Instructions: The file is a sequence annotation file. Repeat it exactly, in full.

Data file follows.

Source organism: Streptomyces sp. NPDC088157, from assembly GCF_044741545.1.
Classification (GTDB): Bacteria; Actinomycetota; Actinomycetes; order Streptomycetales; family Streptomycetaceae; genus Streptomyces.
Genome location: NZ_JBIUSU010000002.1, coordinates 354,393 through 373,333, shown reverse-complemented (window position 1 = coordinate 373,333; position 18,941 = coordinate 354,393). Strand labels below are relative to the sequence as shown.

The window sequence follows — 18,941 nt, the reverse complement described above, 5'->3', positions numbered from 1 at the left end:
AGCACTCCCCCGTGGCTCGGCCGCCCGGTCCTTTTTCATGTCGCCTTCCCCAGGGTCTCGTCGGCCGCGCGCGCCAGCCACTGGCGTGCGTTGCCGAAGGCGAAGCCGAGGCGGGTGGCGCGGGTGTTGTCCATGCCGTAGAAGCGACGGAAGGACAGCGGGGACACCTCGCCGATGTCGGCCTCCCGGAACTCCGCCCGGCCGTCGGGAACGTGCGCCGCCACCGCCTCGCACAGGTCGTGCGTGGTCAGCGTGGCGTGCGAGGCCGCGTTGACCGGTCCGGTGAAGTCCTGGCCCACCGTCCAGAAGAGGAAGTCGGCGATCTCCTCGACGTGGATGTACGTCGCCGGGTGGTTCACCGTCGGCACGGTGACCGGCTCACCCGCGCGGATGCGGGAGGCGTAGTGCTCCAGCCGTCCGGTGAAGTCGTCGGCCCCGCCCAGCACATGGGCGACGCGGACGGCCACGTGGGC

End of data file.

Source organism: Streptomyces sp. NPDC088157, from assembly GCF_044741545.1.
Classification (GTDB): Bacteria; Actinomycetota; Actinomycetes; order Streptomycetales; family Streptomycetaceae; genus Streptomyces.
Genome location: NZ_JBIUSU010000002.1, coordinates 354,393 through 373,333, shown reverse-complemented (window position 1 = coordinate 373,333; position 18,941 = coordinate 354,393). Strand labels below are relative to the sequence as shown.

The window sequence follows — 18,941 nt, the reverse complement described above, 5'->3', positions numbered from 1 at the left end:
AGCACTCCCCCGTGGCTCGGCCGCCCGGTCCTTTTTCATGTCGCCTTCCCCAGGGTCTCGTCGGCCGCGCGCGCCAGCCACTGGCGTGCGTTGCCGAAGGCGAAGCCGAGGCGGGTGGCGCGGGTGTTGTCCATGCCGTAGAAGCGACGGAAGGACAGCGGGGACACCTCGCCGATGTCGGCCTCCCGGAACTCCGCCCGGCCGTCGGGAACGTGCGCCGCCACCGCCTCGCACAGGTCGTGCGTGGTCAGCGTGGCGTGCGAGGCCGCGTTGACCGGTCCGGTGAAGTCCTGGCCCACCGTCCAGAAGAGGAAGTCGGCGATCTCCTCGACGTGGATGTACGTCGCCGGGTGGTTCACCGTCGGCACGGTGACCGGCTCACCCGCGCGGATGCGGGAGGCGTAGTGCTCCAGCCGTCCGGTGAAGTCGTCGGCCCCGCCCAGCACATGGGCGACGCGGACGGCCACGTGGGC